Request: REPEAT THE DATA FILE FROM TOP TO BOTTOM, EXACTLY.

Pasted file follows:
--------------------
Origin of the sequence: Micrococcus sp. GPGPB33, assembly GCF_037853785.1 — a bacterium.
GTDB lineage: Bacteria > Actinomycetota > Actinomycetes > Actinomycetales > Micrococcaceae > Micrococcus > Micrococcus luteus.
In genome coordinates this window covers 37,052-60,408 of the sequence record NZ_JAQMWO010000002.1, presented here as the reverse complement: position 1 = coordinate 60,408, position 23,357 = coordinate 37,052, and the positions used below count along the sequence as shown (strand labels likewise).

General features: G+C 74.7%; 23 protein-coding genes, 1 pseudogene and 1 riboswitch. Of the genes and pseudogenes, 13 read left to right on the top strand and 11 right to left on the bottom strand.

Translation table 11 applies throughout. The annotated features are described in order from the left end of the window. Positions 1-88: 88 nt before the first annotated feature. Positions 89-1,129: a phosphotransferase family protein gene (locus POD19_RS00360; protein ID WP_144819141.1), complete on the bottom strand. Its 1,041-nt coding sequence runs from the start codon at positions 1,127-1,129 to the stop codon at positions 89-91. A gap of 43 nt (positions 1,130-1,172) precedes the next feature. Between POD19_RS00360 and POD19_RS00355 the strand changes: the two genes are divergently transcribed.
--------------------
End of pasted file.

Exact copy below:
Origin of the sequence: Micrococcus sp. GPGPB33, assembly GCF_037853785.1 — a bacterium.
GTDB lineage: Bacteria > Actinomycetota > Actinomycetes > Actinomycetales > Micrococcaceae > Micrococcus > Micrococcus luteus.
In genome coordinates this window covers 37,052-60,408 of the sequence record NZ_JAQMWO010000002.1, presented here as the reverse complement: position 1 = coordinate 60,408, position 23,357 = coordinate 37,052, and the positions used below count along the sequence as shown (strand labels likewise).

General features: G+C 74.7%; 23 protein-coding genes, 1 pseudogene and 1 riboswitch. Of the genes and pseudogenes, 13 read left to right on the top strand and 11 right to left on the bottom strand.

Translation table 11 applies throughout. The annotated features are described in order from the left end of the window. Positions 1-88: 88 nt before the first annotated feature. Positions 89-1,129: a phosphotransferase family protein gene (locus POD19_RS00360; protein ID WP_144819141.1), complete on the bottom strand. Its 1,041-nt coding sequence runs from the start codon at positions 1,127-1,129 to the stop codon at positions 89-91. A gap of 43 nt (positions 1,130-1,172) precedes the next feature. Between POD19_RS00360 and POD19_RS00355 the strand changes: the two genes are divergently transcribed.